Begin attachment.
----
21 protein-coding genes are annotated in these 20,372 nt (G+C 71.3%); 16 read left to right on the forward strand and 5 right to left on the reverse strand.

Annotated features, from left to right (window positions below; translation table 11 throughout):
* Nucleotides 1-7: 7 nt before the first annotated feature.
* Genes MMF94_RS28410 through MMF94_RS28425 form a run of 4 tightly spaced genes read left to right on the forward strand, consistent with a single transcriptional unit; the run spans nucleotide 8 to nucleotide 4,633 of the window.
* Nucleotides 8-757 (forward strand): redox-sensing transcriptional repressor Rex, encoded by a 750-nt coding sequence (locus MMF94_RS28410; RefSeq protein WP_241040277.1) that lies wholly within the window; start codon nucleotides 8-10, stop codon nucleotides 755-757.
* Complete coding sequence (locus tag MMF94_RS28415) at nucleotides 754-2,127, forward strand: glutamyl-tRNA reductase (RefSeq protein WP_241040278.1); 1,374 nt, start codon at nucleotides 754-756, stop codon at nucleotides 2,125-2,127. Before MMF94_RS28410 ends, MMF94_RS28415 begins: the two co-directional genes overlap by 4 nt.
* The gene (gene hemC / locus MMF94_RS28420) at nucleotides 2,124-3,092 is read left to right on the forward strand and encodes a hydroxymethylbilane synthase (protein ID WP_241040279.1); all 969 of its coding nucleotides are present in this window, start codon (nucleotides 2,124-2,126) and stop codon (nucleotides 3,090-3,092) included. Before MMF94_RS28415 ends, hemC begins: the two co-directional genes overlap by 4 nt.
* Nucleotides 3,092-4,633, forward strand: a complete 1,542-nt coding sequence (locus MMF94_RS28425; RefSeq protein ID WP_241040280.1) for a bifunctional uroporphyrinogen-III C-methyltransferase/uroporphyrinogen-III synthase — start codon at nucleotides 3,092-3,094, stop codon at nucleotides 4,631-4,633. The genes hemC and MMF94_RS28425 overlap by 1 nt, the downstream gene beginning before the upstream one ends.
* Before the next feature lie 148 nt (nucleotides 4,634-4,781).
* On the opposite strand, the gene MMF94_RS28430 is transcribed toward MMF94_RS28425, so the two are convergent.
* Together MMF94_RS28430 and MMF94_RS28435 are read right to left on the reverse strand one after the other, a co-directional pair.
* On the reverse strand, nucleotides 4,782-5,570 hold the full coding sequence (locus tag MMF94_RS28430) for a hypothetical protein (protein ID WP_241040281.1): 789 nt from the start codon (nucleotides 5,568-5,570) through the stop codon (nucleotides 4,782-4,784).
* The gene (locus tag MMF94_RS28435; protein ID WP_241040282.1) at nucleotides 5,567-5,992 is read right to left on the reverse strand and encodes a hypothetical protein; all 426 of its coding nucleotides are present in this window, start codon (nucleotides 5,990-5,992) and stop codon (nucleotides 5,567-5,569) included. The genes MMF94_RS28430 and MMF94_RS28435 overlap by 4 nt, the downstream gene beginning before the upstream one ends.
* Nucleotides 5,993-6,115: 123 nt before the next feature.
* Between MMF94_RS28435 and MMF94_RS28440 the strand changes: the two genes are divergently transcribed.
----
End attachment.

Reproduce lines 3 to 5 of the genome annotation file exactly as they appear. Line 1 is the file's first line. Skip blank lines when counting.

* Nucleotides 1-7: 7 nt before the first annotated feature.
* Genes MMF94_RS28410 through MMF94_RS28425 form a run of 4 tightly spaced genes read left to right on the forward strand, consistent with a single transcriptional unit; the run spans nucleotide 8 to nucleotide 4,633 of the window.
* Nucleotides 8-757 (forward strand): redox-sensing transcriptional repressor Rex, encoded by a 750-nt coding sequence (locus MMF94_RS28410; RefSeq protein WP_241040277.1) that lies wholly within the window; start codon nucleotides 8-10, stop codon nucleotides 755-757.